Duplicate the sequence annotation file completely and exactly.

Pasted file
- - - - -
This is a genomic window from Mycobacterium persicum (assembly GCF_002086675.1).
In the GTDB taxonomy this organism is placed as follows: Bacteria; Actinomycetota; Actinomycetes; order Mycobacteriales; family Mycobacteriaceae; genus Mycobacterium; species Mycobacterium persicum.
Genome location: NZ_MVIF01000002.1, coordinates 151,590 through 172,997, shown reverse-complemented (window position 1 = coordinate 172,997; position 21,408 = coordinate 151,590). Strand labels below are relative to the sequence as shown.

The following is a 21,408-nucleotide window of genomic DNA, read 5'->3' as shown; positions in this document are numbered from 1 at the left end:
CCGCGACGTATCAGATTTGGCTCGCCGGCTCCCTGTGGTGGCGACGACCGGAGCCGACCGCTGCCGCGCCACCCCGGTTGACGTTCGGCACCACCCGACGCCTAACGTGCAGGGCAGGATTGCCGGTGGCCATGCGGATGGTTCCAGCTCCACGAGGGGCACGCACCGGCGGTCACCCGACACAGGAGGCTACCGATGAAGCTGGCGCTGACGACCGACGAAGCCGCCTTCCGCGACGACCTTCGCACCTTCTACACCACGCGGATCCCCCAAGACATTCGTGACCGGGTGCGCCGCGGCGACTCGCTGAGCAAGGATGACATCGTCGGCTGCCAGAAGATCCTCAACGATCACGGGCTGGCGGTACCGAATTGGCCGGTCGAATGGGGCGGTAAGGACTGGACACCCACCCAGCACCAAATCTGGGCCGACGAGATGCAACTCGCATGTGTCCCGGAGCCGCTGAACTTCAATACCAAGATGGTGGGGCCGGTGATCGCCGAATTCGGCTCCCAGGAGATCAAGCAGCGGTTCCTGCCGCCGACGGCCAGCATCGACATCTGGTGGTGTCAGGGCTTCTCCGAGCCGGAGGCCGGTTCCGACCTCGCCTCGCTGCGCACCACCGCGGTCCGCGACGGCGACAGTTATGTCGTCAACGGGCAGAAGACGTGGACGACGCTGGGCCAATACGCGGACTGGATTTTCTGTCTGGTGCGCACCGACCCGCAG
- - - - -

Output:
This is a genomic window from Mycobacterium persicum (assembly GCF_002086675.1).
In the GTDB taxonomy this organism is placed as follows: Bacteria; Actinomycetota; Actinomycetes; order Mycobacteriales; family Mycobacteriaceae; genus Mycobacterium; species Mycobacterium persicum.
Genome location: NZ_MVIF01000002.1, coordinates 151,590 through 172,997, shown reverse-complemented (window position 1 = coordinate 172,997; position 21,408 = coordinate 151,590). Strand labels below are relative to the sequence as shown.

The following is a 21,408-nucleotide window of genomic DNA, read 5'->3' as shown; positions in this document are numbered from 1 at the left end:
CCGCGACGTATCAGATTTGGCTCGCCGGCTCCCTGTGGTGGCGACGACCGGAGCCGACCGCTGCCGCGCCACCCCGGTTGACGTTCGGCACCACCCGACGCCTAACGTGCAGGGCAGGATTGCCGGTGGCCATGCGGATGGTTCCAGCTCCACGAGGGGCACGCACCGGCGGTCACCCGACACAGGAGGCTACCGATGAAGCTGGCGCTGACGACCGACGAAGCCGCCTTCCGCGACGACCTTCGCACCTTCTACACCACGCGGATCCCCCAAGACATTCGTGACCGGGTGCGCCGCGGCGACTCGCTGAGCAAGGATGACATCGTCGGCTGCCAGAAGATCCTCAACGATCACGGGCTGGCGGTACCGAATTGGCCGGTCGAATGGGGCGGTAAGGACTGGACACCCACCCAGCACCAAATCTGGGCCGACGAGATGCAACTCGCATGTGTCCCGGAGCCGCTGAACTTCAATACCAAGATGGTGGGGCCGGTGATCGCCGAATTCGGCTCCCAGGAGATCAAGCAGCGGTTCCTGCCGCCGACGGCCAGCATCGACATCTGGTGGTGTCAGGGCTTCTCCGAGCCGGAGGCCGGTTCCGACCTCGCCTCGCTGCGCACCACCGCGGTCCGCGACGGCGACAGTTATGTCGTCAACGGGCAGAAGACGTGGACGACGCTGGGCCAATACGCGGACTGGATTTTCTGTCTGGTGCGCACCGACCCGCAG